The Polish II Corps remained in Italy at the end of the war, expecting to return to a free Poland. Unfortunately, the reality of post-war politics meant that Poland would not be free.

    Polish troops were transported to Britain and joined the Polish Resettlement Corps. On 8th May 1947 Corporal Karalus was transferred to Royal Artillery Reserve, Class 'W' and on 7th October 1948 he was finally discharged. He chose to settle in Cheltenham, where he spent the rest of his life.

    His medals were:
    Virtuti Militari
    Cross of Valour
    Monte Cassino Cross
    September 1939 Campaign Cross
    Cross of Merit with swords
    Army Service Medal 1939-45
    National Treasure Medal 1950-1960
    5th Kresowa Division Commemorative Cross
    1939-45 Star
    Italy Star
    Defence Medal
    1939-45 War Medal

    He was active in the local Polish community and would lay the wreath on behalf of the Polish veterans at Cheltenham war memorial every year on Remembrance Sunday. His wife also received the Medal of Merit. When Lech Walesa held a reception for all UK VM holders, he was worried about his original VM having lost some white enamel. His son helped him obtain a replacement, which he had mounted and he kept his original VM with the award document.
    Click to enlarge the picture Click to enlarge the picture Group to a local Polish veteran   Group to a local Polish veteran  

    Group to a local Polish veteran   Group to a local Polish veteran  

    Group to a local Polish veteran   Group to a local Polish veteran  

    Group to a local Polish veteran   Group to a local Polish veteran  

    Group to a local Polish veteran   Group to a local Polish veteran  

    Group to a local Polish veteran   Group to a local Polish veteran  

    Group to a local Polish veteran  

  2. #2

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    His entry in the book
    Click to enlarge the picture Click to enlarge the picture Group to a local Polish veteran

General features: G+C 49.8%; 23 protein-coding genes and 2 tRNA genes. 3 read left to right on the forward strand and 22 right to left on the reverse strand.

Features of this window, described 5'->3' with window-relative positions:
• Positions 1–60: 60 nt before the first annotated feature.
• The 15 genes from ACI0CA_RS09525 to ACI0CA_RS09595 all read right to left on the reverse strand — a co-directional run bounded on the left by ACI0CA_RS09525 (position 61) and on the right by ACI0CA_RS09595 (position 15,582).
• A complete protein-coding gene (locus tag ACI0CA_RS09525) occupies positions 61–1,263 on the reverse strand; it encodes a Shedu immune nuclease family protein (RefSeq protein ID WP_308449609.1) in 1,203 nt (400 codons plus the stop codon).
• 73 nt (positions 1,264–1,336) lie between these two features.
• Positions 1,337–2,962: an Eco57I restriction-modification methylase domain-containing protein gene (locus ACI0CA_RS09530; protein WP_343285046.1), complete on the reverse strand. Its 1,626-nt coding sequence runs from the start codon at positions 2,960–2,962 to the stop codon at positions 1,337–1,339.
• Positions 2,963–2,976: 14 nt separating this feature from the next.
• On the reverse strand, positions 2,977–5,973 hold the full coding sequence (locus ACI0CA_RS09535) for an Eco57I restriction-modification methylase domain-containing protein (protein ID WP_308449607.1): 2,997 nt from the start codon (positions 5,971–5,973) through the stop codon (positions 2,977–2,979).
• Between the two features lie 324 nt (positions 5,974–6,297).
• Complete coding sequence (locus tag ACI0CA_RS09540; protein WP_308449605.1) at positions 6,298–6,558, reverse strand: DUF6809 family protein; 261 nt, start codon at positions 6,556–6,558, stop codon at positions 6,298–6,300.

3. #3

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    Fantastic grouping and a great read about Bronislaw. Thanks for sharing!...

  4. #4

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    Agreed with Gunny, thanks for the well researched post and congratulations on acquisition of a fine grouping.

    Regards,
    Tony
    All thoughts and opinions expressed are those of my own and should not be mistaken for medical and/or legal advice.

    "Tomorrow hopes we have learned something from yesterday." - John Wayne

  5. #5
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    ehh..this set dreams for me :P

  6. #6
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    Wonderful and interesting read culminating in a lovely set of personnel items. Also a poignant reminder of the service undertaken and the sacrifice of not being able to return to his homeland. Thank you for sharing this. Regards Mark

  7. #7

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    Thanks for the comments. I have had the group for 13 years and not really done anything with it. It was pointed out to me that he is wearing an Italian War Merit Cross in one photo, I had not even spotted that, which makes me feel a bit guilty. I feel that it deserves to have a better home so I will ask his son if he wants to buy it back.
    Steve

  8. #8

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    Quote by OldBraggs View Post
    Thanks for the comments. I have had the group for 13 years and not really done anything with it. It was pointed out to me that he is wearing an Italian War Merit Cross in one photo, I had not even spotted that, which makes me feel a bit guilty. I feel that it deserves to have a better home so I will ask his son if he wants to buy it back.
    Steve
    an excellent gesture,not many collectors think that way!!! hope the son appreciates not just your offer but his dads sacrifice, hat off to you"""

  9. #9

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    OldBraggs,
    I also enjoyed your post and I agree with Anthonyburak1 comment. Thanks for sharing.

  10. #10

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    Very nice and complete group Steve; and your effort to bring it eventually back "home", is only more heartwarming to read.